SALEM, Ohio (WKBN) – When a 70-year-old water main broke in downtown Salem on Thursday, Newgarden Avenue was barely recognizable and looked more like a stream than a street.
The break happened fast and hard.
“Cast iron is a metal that when it breaks, it breaks. It does not bend much,” Salem Utilities Superintendent Don Weingart said.
Weingart said leaks happen a lot in this area of the city.
“Industrial area where you have a lot of grounds going on, welds and so on, which in the past have been grounded to our water system,” he said.
Those electrical currents can break off small chunks of pipe, weakening it over the years. The pipe that broke on Thursday was nearly 70 years old, which in this area is a spring chicken.
“Being an old community, we have cast iron pipes that were installed back in the late 1800s, So aging is a problem,” Weingart said.
Salem has between 40 and 60 breaks a year, but has not seen one this bad in about four years. Despite the aging system, a full replacement just isn’t possible.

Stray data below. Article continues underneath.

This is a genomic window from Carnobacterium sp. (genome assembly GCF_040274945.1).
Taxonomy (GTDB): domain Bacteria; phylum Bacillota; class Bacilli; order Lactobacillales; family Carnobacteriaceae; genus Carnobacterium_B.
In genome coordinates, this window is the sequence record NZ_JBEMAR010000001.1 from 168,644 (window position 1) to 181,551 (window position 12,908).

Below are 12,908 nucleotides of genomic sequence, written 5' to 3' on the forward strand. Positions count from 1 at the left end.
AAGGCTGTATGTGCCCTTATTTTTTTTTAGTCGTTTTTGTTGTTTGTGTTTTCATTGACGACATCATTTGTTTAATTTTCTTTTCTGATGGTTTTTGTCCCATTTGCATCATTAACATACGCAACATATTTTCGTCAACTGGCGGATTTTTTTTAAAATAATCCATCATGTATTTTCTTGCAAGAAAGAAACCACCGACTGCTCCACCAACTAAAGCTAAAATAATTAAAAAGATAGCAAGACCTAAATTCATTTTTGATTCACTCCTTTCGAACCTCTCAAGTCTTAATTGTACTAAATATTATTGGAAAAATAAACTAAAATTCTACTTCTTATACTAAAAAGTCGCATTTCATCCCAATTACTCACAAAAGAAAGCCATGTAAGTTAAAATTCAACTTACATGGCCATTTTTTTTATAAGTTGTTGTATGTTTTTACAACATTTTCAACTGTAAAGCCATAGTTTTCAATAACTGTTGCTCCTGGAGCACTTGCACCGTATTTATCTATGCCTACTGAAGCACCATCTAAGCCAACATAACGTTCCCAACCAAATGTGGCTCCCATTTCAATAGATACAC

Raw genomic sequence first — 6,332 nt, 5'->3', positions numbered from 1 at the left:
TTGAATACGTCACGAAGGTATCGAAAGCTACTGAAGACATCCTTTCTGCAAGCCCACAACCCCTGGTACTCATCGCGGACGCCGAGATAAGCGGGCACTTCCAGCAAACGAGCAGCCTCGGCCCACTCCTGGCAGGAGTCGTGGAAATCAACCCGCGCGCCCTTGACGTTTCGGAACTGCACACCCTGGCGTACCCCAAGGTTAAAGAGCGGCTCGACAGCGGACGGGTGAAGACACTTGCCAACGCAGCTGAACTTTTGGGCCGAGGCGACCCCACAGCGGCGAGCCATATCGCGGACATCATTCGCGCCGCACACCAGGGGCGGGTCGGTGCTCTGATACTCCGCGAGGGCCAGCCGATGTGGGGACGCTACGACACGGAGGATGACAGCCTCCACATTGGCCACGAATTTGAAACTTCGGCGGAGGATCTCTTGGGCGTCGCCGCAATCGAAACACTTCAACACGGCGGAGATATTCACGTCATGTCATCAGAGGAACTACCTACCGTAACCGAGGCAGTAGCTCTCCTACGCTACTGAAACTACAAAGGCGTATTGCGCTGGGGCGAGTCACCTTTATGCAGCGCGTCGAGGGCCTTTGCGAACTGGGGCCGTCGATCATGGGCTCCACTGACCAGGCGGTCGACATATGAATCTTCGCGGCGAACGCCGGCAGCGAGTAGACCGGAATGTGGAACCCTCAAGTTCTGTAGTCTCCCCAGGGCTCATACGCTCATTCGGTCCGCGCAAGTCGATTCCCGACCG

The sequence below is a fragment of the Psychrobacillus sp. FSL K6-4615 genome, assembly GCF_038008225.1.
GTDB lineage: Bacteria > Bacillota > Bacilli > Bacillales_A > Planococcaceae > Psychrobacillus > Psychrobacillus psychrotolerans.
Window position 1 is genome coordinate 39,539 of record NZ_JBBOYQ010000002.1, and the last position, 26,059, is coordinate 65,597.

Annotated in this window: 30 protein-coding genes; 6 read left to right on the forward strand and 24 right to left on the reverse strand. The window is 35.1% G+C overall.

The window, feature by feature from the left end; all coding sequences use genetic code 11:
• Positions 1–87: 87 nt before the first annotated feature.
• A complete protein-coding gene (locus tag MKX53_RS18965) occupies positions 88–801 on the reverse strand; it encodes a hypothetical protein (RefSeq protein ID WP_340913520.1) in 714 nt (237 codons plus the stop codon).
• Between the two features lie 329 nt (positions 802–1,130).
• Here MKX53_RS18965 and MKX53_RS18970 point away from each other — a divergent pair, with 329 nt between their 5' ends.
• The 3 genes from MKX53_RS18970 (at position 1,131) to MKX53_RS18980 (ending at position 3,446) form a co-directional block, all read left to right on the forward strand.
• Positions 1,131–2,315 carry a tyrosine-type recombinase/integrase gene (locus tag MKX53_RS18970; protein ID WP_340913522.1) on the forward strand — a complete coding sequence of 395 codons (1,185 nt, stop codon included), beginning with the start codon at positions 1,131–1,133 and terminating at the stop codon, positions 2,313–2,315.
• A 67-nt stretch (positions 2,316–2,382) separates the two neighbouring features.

“Unless there is a lot of money available, which there is not, infrastructure will go on and we’ll say ‘hope we can do it another time’,” Weingart said.
Thursday’s break cost the city of Salem about $10,000 in labor and materials alone. That does not include the cost of the lost water or the cost to fix the street, some of which was washed away by the water.
“Infrastructure is quite expensive because you have to replace not only the material that carries the water, but you also have to replace surface areas like streets, sidewalks and so on,” Weingart said.
But that is still cheaper than replacing an entire system of pipes, that might not need it.
“Normally, repairs like that, you may just move down the line a few feet and the pipe may be perfectly alright,” Weingart said.
Workers replaced 20 feet of 16-inch pipe, patched the street and got everyone’s water running again by late Friday morning.